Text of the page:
Redcaps' families furious at 'blunders'

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Indy Politics

Damning details of the blunders that may have contributed to the deaths of six British Royal Military Police in Iraq were disclosed last night.

Damning details of the blunders that may have contributed to the deaths of six British Royal Military Police in Iraq were disclosed last night.

The men's families said they were furious after reading witness statements taken by a board of inquiry, which were not handed to them until the final report was published last week.

John Miller, whose 21-year-old son, Corporal Simon Miller,was one of the six to be killed by an angry mob, said the witness statements revealed that the Parachute Regiment received warnings on the morning of the attack. "There was a briefing about intelligence. It was not passed on to the RMP," said Mr Miller.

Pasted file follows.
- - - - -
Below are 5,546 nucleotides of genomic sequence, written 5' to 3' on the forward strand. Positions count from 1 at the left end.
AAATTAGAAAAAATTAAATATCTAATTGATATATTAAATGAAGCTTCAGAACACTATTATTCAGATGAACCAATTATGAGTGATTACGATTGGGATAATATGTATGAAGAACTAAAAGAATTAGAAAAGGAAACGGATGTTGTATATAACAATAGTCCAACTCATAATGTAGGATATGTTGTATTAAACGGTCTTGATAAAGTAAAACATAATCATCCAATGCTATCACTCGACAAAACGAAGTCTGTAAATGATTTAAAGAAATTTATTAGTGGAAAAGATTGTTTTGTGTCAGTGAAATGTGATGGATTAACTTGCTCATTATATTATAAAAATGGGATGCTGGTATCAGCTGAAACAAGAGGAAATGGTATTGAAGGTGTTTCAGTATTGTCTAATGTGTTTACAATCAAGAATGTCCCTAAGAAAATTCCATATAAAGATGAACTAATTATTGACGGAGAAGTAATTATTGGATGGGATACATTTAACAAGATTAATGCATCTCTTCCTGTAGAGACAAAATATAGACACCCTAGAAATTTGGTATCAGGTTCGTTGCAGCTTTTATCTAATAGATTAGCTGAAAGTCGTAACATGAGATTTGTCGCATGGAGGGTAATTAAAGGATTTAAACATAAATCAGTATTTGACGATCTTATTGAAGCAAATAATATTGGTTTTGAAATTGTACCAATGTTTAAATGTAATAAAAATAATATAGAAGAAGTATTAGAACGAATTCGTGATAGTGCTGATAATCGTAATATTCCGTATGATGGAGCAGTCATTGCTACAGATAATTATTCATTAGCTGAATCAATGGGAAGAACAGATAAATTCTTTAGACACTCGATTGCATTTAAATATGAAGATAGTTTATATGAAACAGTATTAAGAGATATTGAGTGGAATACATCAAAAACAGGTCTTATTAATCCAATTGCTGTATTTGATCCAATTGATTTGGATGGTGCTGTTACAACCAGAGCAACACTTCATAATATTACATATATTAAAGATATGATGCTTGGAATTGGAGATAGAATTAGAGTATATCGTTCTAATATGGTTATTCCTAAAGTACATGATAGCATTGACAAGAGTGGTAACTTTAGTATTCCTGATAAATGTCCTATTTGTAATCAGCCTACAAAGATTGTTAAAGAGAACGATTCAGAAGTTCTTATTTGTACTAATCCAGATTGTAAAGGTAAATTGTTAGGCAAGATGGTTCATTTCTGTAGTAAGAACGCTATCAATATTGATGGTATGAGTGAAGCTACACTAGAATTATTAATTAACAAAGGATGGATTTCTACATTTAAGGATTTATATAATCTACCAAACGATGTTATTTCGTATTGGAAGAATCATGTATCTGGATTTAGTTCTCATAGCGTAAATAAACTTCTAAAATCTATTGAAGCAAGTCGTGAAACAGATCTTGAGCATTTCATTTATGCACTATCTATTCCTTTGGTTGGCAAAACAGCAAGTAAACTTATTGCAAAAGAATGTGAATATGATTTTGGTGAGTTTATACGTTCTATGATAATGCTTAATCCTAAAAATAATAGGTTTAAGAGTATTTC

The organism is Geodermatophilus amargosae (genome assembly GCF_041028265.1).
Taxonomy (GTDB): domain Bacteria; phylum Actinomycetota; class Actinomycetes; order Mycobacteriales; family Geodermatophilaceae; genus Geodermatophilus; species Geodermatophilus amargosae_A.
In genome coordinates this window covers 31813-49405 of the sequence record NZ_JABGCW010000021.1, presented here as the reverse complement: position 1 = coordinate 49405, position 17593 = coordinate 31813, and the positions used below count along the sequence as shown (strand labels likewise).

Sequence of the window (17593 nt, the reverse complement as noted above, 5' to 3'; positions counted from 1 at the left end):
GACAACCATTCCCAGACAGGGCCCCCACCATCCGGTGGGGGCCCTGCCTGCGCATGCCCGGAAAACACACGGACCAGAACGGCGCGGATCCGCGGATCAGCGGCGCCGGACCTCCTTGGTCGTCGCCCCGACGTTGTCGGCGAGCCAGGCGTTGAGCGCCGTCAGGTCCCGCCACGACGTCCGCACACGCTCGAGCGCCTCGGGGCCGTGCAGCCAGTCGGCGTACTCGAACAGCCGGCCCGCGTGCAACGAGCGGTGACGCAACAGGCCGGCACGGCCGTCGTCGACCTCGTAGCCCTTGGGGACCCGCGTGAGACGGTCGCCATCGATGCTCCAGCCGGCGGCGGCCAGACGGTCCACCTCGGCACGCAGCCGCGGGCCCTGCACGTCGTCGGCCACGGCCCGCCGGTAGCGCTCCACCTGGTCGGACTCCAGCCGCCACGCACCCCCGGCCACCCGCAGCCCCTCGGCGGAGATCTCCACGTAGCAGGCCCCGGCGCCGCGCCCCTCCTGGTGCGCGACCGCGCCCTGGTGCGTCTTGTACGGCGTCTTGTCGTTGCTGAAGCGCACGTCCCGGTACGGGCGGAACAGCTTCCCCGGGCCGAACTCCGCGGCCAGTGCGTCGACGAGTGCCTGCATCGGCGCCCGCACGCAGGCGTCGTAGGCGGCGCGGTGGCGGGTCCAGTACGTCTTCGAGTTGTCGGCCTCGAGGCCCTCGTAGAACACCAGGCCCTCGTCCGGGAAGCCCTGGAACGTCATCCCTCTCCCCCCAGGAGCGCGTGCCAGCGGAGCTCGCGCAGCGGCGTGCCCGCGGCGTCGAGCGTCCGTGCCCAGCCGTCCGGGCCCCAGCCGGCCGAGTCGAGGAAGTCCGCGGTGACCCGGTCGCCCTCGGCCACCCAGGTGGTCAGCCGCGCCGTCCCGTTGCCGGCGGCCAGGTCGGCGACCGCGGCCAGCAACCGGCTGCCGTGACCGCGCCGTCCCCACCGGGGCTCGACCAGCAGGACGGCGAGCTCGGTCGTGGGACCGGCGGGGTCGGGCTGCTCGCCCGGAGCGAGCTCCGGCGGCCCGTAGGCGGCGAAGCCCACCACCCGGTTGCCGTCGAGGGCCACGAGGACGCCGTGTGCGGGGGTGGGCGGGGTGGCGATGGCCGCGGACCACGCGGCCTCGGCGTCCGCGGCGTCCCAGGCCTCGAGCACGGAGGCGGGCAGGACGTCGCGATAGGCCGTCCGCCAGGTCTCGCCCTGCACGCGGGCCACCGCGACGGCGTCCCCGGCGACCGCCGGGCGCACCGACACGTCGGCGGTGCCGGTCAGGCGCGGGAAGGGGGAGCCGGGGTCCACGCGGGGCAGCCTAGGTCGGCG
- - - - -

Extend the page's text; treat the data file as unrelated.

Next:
He said the families had been led to believe there was no evidence that the deaths could have been avoided. Mr Miller added: "We were manipulated by the Ministry of Defence. I think our lads would still be alive today if they had received the intelligence briefings given to the Paras."

A soldier from 1st Battalion, the Parachute Regiment, told the inquiry that on the day of the attack, 24 June, he received a briefingthat intelligence "had guessed that the locals were intending to ambush a patrol". But a soldier from the Royal Military Police told the inquiry they had no intelligence that anything was going to happen.

The inquiry found no one was to blame for the deaths.

Reg Keys, father of Lance Corporal Thomas Richard Keys, 20, from Bala in North Wales, who also died, said: "We were fed a fairy story. We feel very angry about this."

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